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Wedding fashion and nostalgia

22 January 2014 / 23:01:19  GRReporter
4872 reads

Anastasia Balezdrova

Dresses with long trains and fine lace, sheer and solid fabrics, and folk elements fill the collection of 70 wedding dresses presented within the context of the exhibition "Brides. Tradition and Fashion in Greece" arranged in the new building of the Benaki Museum in Athens.

In today's age when marriage is not particularly popular among young people these very beautiful creations, albeit yellow with age, still emanate the beauty of the moment and are still a "declaration of allegiance to the need for people to share their lives," notes museum director Angelos Delivorias.

The exhibition includes wedding dresses from the 19th to the early 21st century. The traditional gowns in which Greek brides got married began to change in the early 20th century, when the colour white was slowly but gradually introduced. Initially, it appeared as a veil over the traditional ornate headscarves and kerchiefs worn by women. This supplement was only a small part of the white wedding dress established in Europe after the wedding of Queen Victoria. It gradually gained popularity in Greece, with a few exceptions of certain regions where women had preserved their traditional bridal attire for a long time.

Some of the dresses are creations of legendary Greek fashion houses like Mady Donnet, Georgette, C. Mavropoulos, Tsopanelis fashion house, Tsouhlos fashion house, Nikos-Takis fashion house. Others feature the finesse and brands of world famous industry representatives such as Jean Dessès, Mme Grès, Yves Dooms and Etienne Brunel.

Some of the exhibits present also reproductions of traditional wedding costumes from the regions of Attica and Argolis, the traditional way of arranging the dowry of the brides from the village of Megara near Athens and even the wedding dress of the mother-in-law of today's Prime Minister Antonis Samaras, Teti Papantoniou. Among the first exhibits, visitors will see two newlyweds from Cyprus whose dress and suit one can barely notice due to the bank notes hanging on them. According to the organisers, this custom had developed from the former one, in which the people covered the newlyweds with coins. There are also colourful dresses, including two traditional ones from the regions of Bursa and Argos and a cyclamen fashion gown from 1929 that was used as a wedding dress in the region of Thrace.

The majority of the dresses are donations from their owners to the Folklore Foundation in the Peloponnese. "The interesting thing is that after we announced the organisation of the exhibition on our page on the social networks we started receiving other wedding dresses. We could not include them in the exhibition but we have decided to organise a fashion show on the last day of the exhibition during which the girls from the lyceum of Greek women will show them," said foundation director Yoanna Papantoniou.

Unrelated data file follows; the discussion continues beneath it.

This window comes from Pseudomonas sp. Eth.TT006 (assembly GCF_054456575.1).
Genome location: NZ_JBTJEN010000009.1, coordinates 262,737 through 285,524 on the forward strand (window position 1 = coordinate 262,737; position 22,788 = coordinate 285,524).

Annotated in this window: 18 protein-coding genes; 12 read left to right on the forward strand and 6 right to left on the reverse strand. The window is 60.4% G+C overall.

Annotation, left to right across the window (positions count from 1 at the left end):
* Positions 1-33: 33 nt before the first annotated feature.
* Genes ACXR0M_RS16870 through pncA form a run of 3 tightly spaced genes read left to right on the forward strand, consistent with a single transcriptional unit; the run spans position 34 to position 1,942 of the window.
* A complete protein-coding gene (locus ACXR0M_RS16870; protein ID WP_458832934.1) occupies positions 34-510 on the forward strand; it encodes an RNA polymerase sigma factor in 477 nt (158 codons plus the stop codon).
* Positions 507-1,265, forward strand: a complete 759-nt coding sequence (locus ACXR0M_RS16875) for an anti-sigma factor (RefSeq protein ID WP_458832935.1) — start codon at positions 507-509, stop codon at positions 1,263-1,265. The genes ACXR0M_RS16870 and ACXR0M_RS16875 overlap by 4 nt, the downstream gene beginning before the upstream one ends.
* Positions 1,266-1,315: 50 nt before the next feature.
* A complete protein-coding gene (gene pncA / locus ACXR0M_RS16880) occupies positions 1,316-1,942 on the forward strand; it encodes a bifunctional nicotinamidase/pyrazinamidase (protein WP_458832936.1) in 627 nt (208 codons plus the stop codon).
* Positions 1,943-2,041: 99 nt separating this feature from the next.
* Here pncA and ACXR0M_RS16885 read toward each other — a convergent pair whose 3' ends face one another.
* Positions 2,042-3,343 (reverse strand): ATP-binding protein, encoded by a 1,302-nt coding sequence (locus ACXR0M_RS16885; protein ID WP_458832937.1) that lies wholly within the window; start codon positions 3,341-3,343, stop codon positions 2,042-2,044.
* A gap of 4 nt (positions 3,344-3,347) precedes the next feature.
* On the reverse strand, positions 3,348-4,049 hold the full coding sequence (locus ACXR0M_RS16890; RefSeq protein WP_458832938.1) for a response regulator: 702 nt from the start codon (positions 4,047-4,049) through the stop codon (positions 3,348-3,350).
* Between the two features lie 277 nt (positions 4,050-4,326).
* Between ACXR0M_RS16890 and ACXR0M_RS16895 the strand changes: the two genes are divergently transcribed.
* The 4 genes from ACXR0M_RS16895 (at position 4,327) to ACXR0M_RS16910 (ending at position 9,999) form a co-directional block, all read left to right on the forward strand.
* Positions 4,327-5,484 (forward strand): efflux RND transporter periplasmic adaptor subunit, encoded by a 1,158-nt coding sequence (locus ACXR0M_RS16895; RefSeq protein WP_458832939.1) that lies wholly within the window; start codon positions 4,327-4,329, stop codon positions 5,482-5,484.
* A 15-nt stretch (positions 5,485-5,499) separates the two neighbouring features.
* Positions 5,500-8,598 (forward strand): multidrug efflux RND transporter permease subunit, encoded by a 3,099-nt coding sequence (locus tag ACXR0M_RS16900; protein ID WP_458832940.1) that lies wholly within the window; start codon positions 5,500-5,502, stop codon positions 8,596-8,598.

At the same time, users are posting a lot of wedding photos of their grandparents and parents on the Facebook page of Benaki Museum, the majority of which hide interesting stories. For example, the wedding dress of a bride from Nafplio, whose wedding ceremony took place during the German occupation, was made from a parachute. The wedding dress of another woman had been sent by her brother who had left for the USA years before her wedding in 1945 whereas the names of the happy and quite modern newlyweds in some photos from the period between the wars remain unknown. The Foundation promises to do everything possible to publish an album with all these photos and the comments below them.

While walking among the romantic dresses, smiling faces and shy glances of the brides in the photos you will inevitably remember Pantelis Voulgaris’ film. His "Brides" are sad, they travel to America to marry strangers. Some of them are young children whereas others leave behind not only their families but also their loved ones.

American photographer Norman Harris is on board the ship too. He falls in love with tailor Nikki who goes to New York to marry Prodromos, whom she has seen only in photos. Norman is able to persuade the brides, in their dresses, to stand before his lens. The love that has flamed between him and Nikki remains on board the ship. Years after her marriage she sees herself on the cover of a magazine, in which Norman has published the photos of the brides.

The exhibition at the Benaki Museum opens on 23 January and runs through 6 April. You can look through some photos of the dresses in our GRR images section as well.

Tags: Wedding dressesTraditionFashionExhibitionBenaki Museum
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